20 So God was kind to the midwives and the people increased and became even more numerous. 21 And because the midwives feared God, he gave them families of their own.

That Moses the author connects the story of these women with his own birth points to their significance.

Shiphrah and Puah remind me of the countless behind-the-scenes individuals whose efforts are noted by a handful and publicly acknowledged by even fewer. But God’s work would be severely hampered if it weren’t for their labors. We find it easy to laud those whom we see up front: in the pulpit, behind the lectern, chairing the committee, on the television, and yes, in the editorial pages of a journal. But we are never in a position to succeed without those seemingly invisible others.

To put it another way: true revival and reformation reveals itself through recognizing that we all contribute to God’s call, and we, as spiritual leaders, humbly acknowledge that others make it possible for us to fulfill the ministries the Holy Spirit has given us.

“LORD, bless us as spiritual leaders to recognize and publicly acknowledge that it takes everyone and all talents in the body of Christ to fulfill the mission.”

The book, All The Women of the Bible (sourced at BibleGateway.com) delves further into the courage of these two women whose story sets the stage for all that follows in Exodus:

…Receiving the royal command to commit murder, these two loyal, vigorous, middle aged women were caught between two fires. Whom should they obey? The God of the Hebrews in whom they had come to believe, or the tyrannical king of Egypt? True to their conscience and honored calling they knew it would conflict with the divine command to kill, and so “saved the men children alive.” Thus, they obeyed God rather than man, and in so doing brought upon their heads the rage of Pharaoh. Confronting his anger, Puah and Shiprah took refuge in a partial truth. They said that because Jewish women had easy deliveries, their children were born before they could reach them and assist the mothers in labor.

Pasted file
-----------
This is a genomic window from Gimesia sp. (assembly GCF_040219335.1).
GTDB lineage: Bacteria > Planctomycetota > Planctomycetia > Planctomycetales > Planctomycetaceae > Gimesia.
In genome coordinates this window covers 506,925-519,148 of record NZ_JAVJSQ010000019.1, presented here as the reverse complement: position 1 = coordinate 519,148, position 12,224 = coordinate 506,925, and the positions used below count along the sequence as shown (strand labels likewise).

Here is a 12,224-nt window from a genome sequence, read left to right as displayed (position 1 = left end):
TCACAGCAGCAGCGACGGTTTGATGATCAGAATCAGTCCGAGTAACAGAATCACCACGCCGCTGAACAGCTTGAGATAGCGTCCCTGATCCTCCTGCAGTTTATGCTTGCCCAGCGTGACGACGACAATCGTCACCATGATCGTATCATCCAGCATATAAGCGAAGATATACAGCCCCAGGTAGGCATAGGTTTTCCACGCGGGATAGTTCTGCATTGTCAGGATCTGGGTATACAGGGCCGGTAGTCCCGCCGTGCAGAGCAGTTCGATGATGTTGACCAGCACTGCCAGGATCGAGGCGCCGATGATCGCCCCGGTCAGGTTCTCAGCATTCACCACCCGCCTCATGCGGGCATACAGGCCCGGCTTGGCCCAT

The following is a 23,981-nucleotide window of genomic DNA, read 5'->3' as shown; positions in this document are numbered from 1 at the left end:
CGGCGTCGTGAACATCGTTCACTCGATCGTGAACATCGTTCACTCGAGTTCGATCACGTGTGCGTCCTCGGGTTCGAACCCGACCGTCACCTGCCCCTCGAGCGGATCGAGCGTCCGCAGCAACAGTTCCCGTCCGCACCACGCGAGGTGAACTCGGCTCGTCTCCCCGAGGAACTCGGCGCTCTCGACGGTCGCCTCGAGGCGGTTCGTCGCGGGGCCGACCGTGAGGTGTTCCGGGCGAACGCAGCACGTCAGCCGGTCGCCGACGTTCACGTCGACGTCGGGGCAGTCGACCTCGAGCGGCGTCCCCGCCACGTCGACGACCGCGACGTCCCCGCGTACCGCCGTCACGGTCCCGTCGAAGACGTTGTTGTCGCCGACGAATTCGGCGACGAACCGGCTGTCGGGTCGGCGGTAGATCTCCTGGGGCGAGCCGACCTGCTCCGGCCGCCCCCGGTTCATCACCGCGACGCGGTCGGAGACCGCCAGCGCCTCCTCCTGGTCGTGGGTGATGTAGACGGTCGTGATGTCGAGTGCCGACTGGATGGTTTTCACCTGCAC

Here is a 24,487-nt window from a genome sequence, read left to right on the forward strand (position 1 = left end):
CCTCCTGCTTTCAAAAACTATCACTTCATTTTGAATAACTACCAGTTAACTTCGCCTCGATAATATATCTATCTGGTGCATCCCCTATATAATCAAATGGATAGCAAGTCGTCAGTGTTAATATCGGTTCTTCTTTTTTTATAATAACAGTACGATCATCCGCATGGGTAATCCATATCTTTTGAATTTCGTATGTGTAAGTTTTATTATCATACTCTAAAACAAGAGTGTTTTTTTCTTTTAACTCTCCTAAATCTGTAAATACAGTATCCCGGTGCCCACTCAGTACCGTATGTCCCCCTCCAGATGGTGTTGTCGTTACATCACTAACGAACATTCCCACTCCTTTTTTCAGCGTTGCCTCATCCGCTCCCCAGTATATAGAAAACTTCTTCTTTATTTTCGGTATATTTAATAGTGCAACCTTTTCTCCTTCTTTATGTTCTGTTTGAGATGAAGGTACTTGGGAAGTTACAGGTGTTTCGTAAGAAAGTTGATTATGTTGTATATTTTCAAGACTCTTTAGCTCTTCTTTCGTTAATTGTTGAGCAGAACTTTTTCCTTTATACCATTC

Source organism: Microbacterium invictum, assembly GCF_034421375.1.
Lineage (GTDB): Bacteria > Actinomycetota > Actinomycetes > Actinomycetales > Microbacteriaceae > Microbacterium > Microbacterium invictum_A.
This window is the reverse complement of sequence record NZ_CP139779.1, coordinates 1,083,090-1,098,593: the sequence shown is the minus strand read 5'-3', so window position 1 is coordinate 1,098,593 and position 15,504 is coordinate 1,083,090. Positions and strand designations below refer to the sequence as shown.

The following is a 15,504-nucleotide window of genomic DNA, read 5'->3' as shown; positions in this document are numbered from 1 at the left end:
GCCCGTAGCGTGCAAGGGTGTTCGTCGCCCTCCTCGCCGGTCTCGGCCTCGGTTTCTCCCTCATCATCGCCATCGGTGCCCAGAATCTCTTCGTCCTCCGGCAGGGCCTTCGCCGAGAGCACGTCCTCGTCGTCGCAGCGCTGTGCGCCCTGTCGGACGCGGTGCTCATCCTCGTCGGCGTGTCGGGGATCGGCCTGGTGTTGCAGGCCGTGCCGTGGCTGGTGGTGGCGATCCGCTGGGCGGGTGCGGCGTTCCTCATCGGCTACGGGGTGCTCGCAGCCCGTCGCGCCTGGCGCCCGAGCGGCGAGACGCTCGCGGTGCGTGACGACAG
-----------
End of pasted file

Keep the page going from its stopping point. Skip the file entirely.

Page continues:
Cognizant as He was of the partial truth the two midwives told, God knew all about the crisis behind it, and commended Puah and Shiprah for their courage of faith. They had risked their lives for many Jewish infants. Such an act was meritorious in the eyes of the Lord, and He honorably rewarded them by building them houses. Fausset suggests that the nature of such a reward consisted in the two midwives marrying Hebrews and becoming mothers in Israel (2 Samuel 7:11, 27). Puah and Shiprah are striking witnesses against the scandalous practice of abortion, which several nations have legalized.

November 21, 2012

God’s Promised Presence

Cindy Holbrook blogs at Living Inside Hope, where this appeared under the title Finding Grace in God’s Sight. You’re encouraged to click through to read this and more at her blog.

Finding grace in God’s sight has very little to do with comfort and ease. Finding grace in God’s sight may very well be the answer to our problems and the beginning of new and hair raising adventures. All at the same time!

“Safety does not consist in the absence of danger but in the presence of God.” ~ Believer’s Bible Commentary

More and more we are hearing a call. It is a call to move out of what we consider a comfort zone, and move into a different place that God wants us to move in. Oh, and it will involve effort on our part.

Some of us may very well feel that we have lost God’s grace and favor at this particular season. When in fact, we may indeed HAVE His favor and the only thing is that we cannot recognize it.

Let us look at Moses and a spectacular prayer he made while he was talking to God about what was going to be the next step in his and Israel’s journey. A journey, mind you, that had almost culminated with Israel’s utter destruction. Mose’ intercession and God’s grace stopped that event. It could not be one without the other. If there was no compassion and grace in the nature of God, no matter how Moses had interceded, God would not have granted him favor.

Yet, that is another story. This is the story of Mose’s prayer about finding favor with God and what was to come.  Read this prayer and exchange between Moses and God: